Supercomputing 2012

The FRCRC had a booth at Supercomputing 2012 where we hosted the winners of the HPC 2012 student poster competition.

The FRCRC will have a booth at Supercomputing 2012! Come visit us at booth 3847 at SC12 in Salt Lake City Utah November 12-15, 2012.  For more information please visit the Supercomputing 12 Official Site (opens in a new window.)

The winners of the HPC 2012 student poster competition will be in the booth with their posters.  The winning posters are below, click the image to download a full size PDF.

HPC 2012 Student Poster Competition winners


Torey Semi, Colorado School of Mines:

CaAl2Si2 is the prototype of the CaAl2Si2 class of Zintl structures established to be useful as thermoelectrics.  We propose that CaAl2Si2 be interpreted as an ordinary covalently bonded, tetrahedrally coordinated quasi-semiconductor consisting of a large distortion of the wurtzite structure with the almost fully ionized Ca inserted at an interstitial site.  We support this interpretation via a structural mapping and calculations for a charged binary primitive  cell.

Our intent is to explain its unusual structure, the origin of its semimetallic behavior, the basis for its stability and the effect of substituting  other column II atoms for Ca.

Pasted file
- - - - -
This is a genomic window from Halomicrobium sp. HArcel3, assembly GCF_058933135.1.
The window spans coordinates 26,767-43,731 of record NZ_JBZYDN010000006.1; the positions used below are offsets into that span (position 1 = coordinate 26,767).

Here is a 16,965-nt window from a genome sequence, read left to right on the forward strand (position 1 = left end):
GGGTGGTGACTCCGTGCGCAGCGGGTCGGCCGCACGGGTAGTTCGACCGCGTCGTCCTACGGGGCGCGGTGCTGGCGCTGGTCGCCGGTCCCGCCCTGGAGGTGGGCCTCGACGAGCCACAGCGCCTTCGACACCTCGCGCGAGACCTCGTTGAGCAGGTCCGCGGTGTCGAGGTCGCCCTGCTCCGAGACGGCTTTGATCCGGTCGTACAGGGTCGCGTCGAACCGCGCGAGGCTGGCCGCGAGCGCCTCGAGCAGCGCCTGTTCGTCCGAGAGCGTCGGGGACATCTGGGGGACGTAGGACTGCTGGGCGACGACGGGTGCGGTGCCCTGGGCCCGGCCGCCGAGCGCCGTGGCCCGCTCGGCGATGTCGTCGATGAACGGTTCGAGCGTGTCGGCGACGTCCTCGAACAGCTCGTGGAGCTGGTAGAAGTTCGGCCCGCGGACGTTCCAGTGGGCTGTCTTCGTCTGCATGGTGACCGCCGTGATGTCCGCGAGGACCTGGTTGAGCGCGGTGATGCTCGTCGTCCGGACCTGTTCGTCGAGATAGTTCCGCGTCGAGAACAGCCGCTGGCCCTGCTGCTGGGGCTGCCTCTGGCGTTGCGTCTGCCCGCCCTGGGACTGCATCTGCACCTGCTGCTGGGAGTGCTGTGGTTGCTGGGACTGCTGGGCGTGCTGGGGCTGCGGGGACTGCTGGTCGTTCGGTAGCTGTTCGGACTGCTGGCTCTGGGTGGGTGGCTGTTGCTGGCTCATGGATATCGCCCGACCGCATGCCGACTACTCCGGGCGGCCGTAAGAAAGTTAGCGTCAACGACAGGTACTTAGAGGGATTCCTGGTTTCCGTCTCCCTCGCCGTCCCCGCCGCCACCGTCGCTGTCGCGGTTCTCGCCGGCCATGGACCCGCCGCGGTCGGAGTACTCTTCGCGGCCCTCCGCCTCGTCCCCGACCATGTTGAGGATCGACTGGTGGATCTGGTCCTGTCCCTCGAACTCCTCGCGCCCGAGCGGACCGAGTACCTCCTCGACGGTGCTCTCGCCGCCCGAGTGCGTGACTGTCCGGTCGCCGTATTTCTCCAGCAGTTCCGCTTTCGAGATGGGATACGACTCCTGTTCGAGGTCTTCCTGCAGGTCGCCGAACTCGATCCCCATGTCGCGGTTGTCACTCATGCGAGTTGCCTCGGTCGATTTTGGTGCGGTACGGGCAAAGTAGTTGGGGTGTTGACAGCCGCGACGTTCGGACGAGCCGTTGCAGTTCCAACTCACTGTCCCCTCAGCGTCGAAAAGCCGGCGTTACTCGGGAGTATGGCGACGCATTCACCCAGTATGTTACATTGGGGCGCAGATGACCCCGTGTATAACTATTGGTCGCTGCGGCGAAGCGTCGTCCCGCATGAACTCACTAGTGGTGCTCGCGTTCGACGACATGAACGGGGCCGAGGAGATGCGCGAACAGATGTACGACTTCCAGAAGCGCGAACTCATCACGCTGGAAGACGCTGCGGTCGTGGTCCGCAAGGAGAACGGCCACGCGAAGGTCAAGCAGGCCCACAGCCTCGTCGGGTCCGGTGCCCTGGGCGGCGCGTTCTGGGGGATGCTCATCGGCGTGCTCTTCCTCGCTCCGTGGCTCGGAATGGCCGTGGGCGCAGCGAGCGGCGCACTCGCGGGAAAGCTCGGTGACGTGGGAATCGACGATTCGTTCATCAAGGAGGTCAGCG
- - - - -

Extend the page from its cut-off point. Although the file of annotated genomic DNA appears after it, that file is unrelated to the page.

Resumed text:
Andy Stone, Colorado State University:

This poster describes a library and code rewriting tool for easily implementing semi-regular grid computations.  Semi-regular grids are seen in many Earth science computations and consist of sets of regular grids that may connect to one another in an irregular fashion.  With the abstractions in our GridLib library scientists are able to separately specify grid connectivity from algorithm.  A separated specification helps to improve code clarity and maintainability.


Ben Greer, University of Colorado Boulder: 

A common method of numerically solving partial differential equations is the Alternating Direction Implicit (ADI) method. At the heart of this algorithm is a series of recurrence relations that make ADI non-trivial to run in parallel. We have implemented and tested a method for parallelizing recurrence relations known as the pre-propagation and message vectorization method and applied it to a two-dimensional ADI problem. We compare our results to a more commonly used method and find better scaling with processor count.


Jared Baker, University of Wyoming:

This study involves the aerodynamic enhancement of wind turbines by computationally investigating the usage of an attached spoiler to the root sections of wind turbine blades which is biologically inspired from birds.